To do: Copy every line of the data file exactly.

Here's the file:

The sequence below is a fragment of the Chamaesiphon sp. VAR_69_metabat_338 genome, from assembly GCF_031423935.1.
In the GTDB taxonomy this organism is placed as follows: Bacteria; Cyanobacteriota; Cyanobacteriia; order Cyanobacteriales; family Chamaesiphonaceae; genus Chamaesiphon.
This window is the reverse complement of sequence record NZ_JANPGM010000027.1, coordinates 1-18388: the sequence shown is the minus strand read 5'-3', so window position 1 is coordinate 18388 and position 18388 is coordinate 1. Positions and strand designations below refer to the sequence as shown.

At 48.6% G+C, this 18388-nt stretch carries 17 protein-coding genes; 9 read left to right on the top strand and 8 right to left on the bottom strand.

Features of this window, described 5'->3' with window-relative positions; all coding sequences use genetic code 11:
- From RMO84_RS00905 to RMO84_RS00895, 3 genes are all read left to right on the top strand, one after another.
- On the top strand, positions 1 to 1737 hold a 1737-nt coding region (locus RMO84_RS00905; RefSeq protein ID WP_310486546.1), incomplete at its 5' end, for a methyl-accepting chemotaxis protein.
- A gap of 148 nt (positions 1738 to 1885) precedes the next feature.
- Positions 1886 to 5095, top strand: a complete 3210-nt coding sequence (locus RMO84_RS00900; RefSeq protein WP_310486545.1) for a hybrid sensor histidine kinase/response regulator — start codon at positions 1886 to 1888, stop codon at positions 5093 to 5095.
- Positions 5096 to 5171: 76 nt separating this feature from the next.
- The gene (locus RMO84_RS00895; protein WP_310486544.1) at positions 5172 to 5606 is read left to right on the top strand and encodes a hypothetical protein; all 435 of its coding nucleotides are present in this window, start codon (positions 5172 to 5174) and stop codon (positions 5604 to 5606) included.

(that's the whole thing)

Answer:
The sequence below is a fragment of the Chamaesiphon sp. VAR_69_metabat_338 genome, from assembly GCF_031423935.1.
In the GTDB taxonomy this organism is placed as follows: Bacteria; Cyanobacteriota; Cyanobacteriia; order Cyanobacteriales; family Chamaesiphonaceae; genus Chamaesiphon.
This window is the reverse complement of sequence record NZ_JANPGM010000027.1, coordinates 1-18388: the sequence shown is the minus strand read 5'-3', so window position 1 is coordinate 18388 and position 18388 is coordinate 1. Positions and strand designations below refer to the sequence as shown.

At 48.6% G+C, this 18388-nt stretch carries 17 protein-coding genes; 9 read left to right on the top strand and 8 right to left on the bottom strand.

Features of this window, described 5'->3' with window-relative positions; all coding sequences use genetic code 11:
- From RMO84_RS00905 to RMO84_RS00895, 3 genes are all read left to right on the top strand, one after another.
- On the top strand, positions 1 to 1737 hold a 1737-nt coding region (locus RMO84_RS00905; RefSeq protein ID WP_310486546.1), incomplete at its 5' end, for a methyl-accepting chemotaxis protein.
- A gap of 148 nt (positions 1738 to 1885) precedes the next feature.
- Positions 1886 to 5095, top strand: a complete 3210-nt coding sequence (locus RMO84_RS00900; RefSeq protein WP_310486545.1) for a hybrid sensor histidine kinase/response regulator — start codon at positions 1886 to 1888, stop codon at positions 5093 to 5095.
- Positions 5096 to 5171: 76 nt separating this feature from the next.
- The gene (locus RMO84_RS00895; protein WP_310486544.1) at positions 5172 to 5606 is read left to right on the top strand and encodes a hypothetical protein; all 435 of its coding nucleotides are present in this window, start codon (positions 5172 to 5174) and stop codon (positions 5604 to 5606) included.